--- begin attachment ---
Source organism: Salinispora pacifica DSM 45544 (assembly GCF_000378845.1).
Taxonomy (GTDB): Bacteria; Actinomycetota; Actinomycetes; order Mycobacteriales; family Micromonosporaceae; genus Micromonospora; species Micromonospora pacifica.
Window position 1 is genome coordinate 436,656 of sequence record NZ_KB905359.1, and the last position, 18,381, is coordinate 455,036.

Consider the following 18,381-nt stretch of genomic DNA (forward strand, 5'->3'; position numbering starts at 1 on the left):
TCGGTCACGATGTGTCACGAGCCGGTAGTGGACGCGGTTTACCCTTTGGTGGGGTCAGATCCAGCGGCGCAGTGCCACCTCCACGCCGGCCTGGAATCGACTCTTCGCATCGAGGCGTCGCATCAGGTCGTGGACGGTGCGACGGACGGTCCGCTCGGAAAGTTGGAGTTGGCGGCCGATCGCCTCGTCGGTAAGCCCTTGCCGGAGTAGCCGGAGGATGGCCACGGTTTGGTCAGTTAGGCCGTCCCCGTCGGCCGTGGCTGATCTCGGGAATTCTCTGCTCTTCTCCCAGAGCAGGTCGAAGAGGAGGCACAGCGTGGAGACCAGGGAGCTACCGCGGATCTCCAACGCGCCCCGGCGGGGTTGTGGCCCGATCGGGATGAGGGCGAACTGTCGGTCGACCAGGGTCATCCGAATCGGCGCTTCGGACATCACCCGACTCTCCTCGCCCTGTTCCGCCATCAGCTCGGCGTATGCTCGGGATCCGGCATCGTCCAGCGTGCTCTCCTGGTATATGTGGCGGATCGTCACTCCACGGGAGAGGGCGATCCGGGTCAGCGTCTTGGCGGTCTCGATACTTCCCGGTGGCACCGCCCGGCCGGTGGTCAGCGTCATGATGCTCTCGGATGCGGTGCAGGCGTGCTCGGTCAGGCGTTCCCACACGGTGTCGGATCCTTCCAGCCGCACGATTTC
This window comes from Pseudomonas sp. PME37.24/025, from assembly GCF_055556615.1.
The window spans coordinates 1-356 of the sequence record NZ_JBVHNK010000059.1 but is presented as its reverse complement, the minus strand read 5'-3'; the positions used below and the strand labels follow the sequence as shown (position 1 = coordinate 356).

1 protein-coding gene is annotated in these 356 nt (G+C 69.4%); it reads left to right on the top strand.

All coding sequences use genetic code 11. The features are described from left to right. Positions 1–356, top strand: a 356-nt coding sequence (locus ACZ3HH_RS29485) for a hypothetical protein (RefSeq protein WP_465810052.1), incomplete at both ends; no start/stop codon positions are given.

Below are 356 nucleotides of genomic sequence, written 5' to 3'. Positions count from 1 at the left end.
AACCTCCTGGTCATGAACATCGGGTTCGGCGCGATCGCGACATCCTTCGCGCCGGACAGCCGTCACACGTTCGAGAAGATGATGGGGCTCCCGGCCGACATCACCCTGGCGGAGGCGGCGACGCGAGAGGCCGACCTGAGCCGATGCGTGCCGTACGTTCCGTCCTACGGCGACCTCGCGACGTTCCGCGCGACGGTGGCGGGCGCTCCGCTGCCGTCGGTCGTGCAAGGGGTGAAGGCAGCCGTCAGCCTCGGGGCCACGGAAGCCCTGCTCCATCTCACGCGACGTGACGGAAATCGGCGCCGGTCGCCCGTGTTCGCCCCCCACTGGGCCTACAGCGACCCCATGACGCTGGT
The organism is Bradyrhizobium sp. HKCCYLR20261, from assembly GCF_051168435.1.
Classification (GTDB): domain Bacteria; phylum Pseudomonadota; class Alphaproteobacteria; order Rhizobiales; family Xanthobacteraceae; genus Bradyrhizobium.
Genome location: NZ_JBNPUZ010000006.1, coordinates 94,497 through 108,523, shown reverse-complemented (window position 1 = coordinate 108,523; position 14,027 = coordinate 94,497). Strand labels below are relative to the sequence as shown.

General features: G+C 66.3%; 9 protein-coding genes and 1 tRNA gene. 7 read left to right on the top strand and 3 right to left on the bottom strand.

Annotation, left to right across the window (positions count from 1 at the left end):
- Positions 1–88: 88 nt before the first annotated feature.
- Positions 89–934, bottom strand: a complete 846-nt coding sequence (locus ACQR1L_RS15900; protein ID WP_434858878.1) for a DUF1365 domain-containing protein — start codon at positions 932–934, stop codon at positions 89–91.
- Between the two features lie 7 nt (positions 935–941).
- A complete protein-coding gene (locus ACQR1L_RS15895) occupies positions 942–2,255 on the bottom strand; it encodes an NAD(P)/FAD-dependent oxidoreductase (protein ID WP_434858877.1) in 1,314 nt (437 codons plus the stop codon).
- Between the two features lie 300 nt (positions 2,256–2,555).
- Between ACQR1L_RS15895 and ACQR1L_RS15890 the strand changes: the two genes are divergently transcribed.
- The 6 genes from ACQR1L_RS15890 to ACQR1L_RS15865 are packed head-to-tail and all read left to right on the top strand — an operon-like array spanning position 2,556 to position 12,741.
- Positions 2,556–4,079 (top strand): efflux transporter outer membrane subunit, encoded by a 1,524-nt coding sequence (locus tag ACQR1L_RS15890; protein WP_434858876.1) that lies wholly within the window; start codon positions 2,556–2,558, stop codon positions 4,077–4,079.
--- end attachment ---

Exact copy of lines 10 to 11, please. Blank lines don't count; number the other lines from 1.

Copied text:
Below are 356 nucleotides of genomic sequence, written 5' to 3'. Positions count from 1 at the left end.
AACCTCCTGGTCATGAACATCGGGTTCGGCGCGATCGCGACATCCTTCGCGCCGGACAGCCGTCACACGTTCGAGAAGATGATGGGGCTCCCGGCCGACATCACCCTGGCGGAGGCGGCGACGCGAGAGGCCGACCTGAGCCGATGCGTGCCGTACGTTCCGTCCTACGGCGACCTCGCGACGTTCCGCGCGACGGTGGCGGGCGCTCCGCTGCCGTCGGTCGTGCAAGGGGTGAAGGCAGCCGTCAGCCTCGGGGCCACGGAAGCCCTGCTCCATCTCACGCGACGTGACGGAAATCGGCGCCGGTCGCCCGTGTTCGCCCCCCACTGGGCCTACAGCGACCCCATGACGCTGGT